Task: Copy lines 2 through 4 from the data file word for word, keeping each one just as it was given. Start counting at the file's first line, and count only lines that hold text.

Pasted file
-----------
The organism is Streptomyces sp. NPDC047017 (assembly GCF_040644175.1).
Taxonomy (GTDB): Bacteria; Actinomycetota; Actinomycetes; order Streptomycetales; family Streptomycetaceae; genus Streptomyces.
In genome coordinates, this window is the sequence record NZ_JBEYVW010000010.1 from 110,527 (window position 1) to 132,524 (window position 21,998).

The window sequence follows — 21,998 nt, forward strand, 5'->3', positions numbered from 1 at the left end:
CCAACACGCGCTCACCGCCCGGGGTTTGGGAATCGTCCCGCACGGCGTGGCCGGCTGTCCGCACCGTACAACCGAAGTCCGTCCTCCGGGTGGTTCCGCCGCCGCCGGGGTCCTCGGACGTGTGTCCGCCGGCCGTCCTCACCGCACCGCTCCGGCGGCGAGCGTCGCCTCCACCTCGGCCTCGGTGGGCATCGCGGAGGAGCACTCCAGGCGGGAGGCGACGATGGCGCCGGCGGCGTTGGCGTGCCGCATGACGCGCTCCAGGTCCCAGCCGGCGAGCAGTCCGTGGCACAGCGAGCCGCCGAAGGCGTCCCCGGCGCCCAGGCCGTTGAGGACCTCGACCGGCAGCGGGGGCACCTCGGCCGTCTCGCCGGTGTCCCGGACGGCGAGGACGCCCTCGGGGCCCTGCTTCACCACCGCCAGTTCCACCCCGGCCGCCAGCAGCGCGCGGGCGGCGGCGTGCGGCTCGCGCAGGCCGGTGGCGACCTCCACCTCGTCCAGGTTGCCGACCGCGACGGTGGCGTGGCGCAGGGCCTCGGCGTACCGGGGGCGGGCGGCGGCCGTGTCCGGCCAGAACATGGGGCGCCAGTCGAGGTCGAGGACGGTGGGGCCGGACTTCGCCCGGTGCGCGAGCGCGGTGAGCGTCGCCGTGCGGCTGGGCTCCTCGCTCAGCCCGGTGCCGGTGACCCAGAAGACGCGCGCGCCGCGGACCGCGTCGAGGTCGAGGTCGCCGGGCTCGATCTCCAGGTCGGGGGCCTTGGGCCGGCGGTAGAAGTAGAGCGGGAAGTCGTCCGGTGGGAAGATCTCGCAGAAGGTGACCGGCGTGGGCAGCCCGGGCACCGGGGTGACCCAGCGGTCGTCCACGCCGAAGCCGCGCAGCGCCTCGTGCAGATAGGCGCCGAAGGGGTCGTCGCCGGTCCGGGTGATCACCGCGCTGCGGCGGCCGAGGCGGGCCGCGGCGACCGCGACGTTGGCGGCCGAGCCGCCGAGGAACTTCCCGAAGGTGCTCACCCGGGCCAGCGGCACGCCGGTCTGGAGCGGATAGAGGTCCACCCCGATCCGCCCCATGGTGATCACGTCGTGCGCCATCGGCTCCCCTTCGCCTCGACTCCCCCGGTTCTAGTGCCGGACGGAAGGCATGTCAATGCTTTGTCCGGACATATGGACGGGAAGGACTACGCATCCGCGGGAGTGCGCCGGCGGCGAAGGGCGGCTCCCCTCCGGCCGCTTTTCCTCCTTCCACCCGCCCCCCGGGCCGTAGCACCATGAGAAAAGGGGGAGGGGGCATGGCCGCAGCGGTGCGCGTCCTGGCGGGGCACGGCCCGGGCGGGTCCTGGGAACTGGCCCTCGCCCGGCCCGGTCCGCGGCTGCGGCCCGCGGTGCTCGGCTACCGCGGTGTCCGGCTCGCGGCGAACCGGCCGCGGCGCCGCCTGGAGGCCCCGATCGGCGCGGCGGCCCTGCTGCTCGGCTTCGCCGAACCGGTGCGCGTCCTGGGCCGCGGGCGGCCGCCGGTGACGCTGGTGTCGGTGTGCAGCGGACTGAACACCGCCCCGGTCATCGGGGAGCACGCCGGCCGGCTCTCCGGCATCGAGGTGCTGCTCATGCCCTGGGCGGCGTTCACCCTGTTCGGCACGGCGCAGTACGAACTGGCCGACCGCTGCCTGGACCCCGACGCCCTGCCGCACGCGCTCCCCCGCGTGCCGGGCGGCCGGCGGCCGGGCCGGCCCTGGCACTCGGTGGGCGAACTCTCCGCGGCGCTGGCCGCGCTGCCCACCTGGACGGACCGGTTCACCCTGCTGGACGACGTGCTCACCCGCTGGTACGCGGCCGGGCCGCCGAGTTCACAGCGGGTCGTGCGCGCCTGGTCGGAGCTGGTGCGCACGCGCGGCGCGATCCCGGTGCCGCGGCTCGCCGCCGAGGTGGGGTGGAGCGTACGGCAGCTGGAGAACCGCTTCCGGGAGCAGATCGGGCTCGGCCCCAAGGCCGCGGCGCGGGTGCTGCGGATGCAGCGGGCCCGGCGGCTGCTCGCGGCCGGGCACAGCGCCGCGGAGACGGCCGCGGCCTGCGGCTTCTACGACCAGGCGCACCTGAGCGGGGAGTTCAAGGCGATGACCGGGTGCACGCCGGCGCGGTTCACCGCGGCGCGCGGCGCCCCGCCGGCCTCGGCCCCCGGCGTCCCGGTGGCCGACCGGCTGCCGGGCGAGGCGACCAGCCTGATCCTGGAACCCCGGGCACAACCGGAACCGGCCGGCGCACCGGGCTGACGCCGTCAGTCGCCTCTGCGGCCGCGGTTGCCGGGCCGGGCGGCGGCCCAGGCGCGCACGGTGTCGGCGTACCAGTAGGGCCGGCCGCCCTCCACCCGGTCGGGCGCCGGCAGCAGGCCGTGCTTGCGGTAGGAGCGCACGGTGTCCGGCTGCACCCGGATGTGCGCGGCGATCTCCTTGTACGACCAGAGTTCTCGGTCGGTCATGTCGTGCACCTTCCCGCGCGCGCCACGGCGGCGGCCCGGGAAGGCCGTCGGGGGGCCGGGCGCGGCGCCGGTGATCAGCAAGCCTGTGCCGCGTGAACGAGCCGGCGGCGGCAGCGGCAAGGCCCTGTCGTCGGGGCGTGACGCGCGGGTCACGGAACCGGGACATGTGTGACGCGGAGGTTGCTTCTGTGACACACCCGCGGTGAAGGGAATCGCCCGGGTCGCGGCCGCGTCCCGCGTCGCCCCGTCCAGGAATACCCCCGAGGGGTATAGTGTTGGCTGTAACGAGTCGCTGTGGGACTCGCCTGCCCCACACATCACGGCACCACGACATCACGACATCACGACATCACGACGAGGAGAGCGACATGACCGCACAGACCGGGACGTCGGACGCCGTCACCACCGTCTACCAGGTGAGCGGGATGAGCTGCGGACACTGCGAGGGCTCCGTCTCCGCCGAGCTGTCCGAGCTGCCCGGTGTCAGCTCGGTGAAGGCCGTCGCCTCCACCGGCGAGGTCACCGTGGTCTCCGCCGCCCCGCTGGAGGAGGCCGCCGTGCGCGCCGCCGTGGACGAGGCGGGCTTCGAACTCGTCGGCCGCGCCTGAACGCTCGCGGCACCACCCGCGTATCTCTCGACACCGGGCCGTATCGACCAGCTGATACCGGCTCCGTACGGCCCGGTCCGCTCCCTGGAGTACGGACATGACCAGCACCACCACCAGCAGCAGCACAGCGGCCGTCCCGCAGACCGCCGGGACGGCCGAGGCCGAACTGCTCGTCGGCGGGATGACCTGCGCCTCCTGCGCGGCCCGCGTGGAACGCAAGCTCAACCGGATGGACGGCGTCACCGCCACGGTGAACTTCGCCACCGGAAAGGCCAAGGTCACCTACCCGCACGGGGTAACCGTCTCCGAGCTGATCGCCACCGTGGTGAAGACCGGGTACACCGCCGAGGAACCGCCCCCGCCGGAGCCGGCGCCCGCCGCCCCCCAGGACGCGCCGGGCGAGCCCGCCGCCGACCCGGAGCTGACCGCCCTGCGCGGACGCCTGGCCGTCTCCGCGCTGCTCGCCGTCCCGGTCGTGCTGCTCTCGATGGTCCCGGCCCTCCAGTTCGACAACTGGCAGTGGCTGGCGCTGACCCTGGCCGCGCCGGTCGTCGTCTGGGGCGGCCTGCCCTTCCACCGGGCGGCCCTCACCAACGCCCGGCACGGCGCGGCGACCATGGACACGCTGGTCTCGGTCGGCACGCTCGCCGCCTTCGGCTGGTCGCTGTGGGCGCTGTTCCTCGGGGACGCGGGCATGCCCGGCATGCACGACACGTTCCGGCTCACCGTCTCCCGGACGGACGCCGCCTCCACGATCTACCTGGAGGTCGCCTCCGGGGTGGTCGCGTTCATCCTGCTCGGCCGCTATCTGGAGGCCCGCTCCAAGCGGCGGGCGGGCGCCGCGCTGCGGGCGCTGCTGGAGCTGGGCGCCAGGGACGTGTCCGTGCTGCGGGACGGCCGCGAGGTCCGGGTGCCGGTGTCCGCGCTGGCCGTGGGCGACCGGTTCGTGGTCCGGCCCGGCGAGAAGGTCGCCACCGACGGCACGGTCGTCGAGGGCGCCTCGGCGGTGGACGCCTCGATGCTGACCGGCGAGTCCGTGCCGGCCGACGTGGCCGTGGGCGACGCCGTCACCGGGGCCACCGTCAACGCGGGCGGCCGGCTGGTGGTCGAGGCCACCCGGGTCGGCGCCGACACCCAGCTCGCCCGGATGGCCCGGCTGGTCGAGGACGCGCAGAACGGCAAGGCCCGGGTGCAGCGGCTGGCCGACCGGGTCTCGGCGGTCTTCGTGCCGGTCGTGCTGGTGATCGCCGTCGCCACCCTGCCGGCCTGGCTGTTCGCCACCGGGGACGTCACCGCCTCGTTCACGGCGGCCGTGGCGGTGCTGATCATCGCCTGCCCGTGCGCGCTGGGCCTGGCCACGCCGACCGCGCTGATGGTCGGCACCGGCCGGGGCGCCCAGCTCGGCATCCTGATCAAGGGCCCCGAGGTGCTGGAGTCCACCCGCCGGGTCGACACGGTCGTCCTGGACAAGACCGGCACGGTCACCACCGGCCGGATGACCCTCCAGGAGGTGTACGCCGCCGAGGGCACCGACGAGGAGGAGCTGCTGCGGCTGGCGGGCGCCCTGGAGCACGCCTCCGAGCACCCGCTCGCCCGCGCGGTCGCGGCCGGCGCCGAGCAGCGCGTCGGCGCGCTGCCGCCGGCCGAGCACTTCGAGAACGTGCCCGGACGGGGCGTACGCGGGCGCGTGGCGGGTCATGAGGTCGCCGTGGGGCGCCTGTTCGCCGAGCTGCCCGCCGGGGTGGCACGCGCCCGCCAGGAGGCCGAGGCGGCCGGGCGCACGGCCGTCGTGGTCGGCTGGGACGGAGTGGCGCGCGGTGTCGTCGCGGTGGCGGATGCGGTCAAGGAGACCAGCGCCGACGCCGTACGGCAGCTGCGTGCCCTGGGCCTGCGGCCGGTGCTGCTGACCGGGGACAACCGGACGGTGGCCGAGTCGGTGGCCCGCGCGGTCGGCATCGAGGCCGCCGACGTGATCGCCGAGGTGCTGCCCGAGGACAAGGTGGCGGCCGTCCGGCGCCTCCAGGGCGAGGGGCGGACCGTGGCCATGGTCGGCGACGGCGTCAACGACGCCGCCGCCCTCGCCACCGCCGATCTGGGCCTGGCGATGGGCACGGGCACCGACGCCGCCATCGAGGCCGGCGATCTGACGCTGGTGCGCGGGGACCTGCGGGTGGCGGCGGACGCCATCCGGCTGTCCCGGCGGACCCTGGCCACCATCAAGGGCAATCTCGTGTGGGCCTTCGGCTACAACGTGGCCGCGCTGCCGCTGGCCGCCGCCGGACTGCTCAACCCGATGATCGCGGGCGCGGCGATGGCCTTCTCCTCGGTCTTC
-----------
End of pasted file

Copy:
Taxonomy (GTDB): Bacteria; Actinomycetota; Actinomycetes; order Streptomycetales; family Streptomycetaceae; genus Streptomyces.
In genome coordinates, this window is the sequence record NZ_JBEYVW010000010.1 from 110,527 (window position 1) to 132,524 (window position 21,998).

The window sequence follows — 21,998 nt, forward strand, 5'->3', positions numbered from 1 at the left end: